Madhva’s commentary called the Bhāṣya:

“That Viṣṇu verily dwells in the heart. He is the Great Warrior, who constantly sees Himself, seated in the cavity, surrounded by all the Lords of elements. He created the Four-faced the Unborn of yore, before the Elements called Waters and the lords thereof; yea, before even Śiva the Lord of Tapas.” (Ibid).

Brahmā is called purvam [pūrvam?] ajātam—the unborn from before—because he is not like Indra and Agni and others, who once being born from the mouth of Brahman, are born again from Kāśyapa. Not so the Lord Brahma. But never being born before, he is produced prior to Śiva and Waters.

(This verse does not relate to Mumukṣu but to Viṣṇu. Naciketas did not ask the nature of Mumukṣu, but of the Lord. The phrase ‘entering the cavity’ is the specific attribute of the Lord and not of the Jīva. Waters or apas is taken here as illustrative of all the Elements: and denotes also the presiding deities of elements. One pūrva [pūrvam] qualifies ajāta [ajātam]: the other is an adverb qualifying ajāyata. The word ajāyata generally means “born” or “self-born” but here it has a causative meaning “was caused to be born or was produced or produced.” Therefore the commentator says:—)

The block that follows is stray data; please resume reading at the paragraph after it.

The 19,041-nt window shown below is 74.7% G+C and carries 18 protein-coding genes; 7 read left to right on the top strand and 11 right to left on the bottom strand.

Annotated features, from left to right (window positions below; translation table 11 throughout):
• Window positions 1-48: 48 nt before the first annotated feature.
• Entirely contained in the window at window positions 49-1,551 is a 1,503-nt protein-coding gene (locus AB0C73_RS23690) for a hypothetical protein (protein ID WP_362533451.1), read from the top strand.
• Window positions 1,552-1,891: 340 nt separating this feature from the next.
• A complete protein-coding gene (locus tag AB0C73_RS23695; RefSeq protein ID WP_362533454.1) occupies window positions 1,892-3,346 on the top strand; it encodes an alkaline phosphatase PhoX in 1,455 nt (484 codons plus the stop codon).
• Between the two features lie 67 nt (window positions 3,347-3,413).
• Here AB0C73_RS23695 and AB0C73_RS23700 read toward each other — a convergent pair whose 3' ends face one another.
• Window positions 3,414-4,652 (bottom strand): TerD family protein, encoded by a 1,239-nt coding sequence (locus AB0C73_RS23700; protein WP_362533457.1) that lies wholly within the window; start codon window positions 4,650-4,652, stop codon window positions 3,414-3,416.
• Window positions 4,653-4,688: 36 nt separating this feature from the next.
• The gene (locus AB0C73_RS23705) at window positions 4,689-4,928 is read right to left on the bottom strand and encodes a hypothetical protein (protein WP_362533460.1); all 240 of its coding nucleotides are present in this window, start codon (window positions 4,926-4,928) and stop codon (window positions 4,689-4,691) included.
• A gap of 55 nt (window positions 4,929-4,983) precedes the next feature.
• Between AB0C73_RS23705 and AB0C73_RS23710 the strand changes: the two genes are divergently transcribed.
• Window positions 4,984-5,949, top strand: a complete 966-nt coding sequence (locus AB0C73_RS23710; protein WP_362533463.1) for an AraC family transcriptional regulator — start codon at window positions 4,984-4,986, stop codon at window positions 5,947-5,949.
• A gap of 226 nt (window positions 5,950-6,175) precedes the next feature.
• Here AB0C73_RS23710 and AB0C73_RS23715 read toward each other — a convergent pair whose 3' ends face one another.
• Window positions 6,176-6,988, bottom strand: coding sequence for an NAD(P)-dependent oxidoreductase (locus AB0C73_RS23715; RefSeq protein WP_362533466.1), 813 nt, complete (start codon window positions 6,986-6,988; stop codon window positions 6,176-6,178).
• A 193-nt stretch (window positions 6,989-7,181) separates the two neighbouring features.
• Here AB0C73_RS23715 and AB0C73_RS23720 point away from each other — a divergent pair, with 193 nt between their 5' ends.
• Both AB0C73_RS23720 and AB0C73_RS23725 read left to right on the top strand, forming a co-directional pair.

The word ajāyata is to be taken in a causative sense, as in jajñe bahujñam.

Mantra 4.7.

7. She who enters the cavity with the Spirit, She the Consumer, the best of all devatas, who is concealed in the cavity of the heart and abiding therein, manifests herself also through the elements (as various incarnations), This is that.—78.

Madhva’s commentary called the Bhāṣya:

[The word Aditi in this verse would prima facie lead one to the view that the well-known Goddess Aditi, the Mother of all the Devas, is described here. But that is not the case: because Naciketas asked no question about Aditi, therefore a description of Aditi would be irrelevant. Consequently, the verse is to be explained as applying to Viṣṇu. Hence the commentator says:—]

“Viṣṇu is called Aditi because Heis the Eater (ad=to eat). He dwells in the cavity along with the Chief Praṇa. He is the best of all devatas: and transforms Himself into various avataras such as the Fish, the Tortoise, etc., from his seat in the cavity. This Supreme Self, the Great Viṣṇu, in every age manifests Himself as Avataras surrounded by the lords of elements.” (Ibid). The word Devatā-mayī means the best of Devatas. The pharse prāṇena sam viśati means prāṇena sahito bhavati=along with the Prāṇa enters or dwells. The Lord, entering the cavity and staying there, manifests Himself in various ways through the elements, as Incarnations.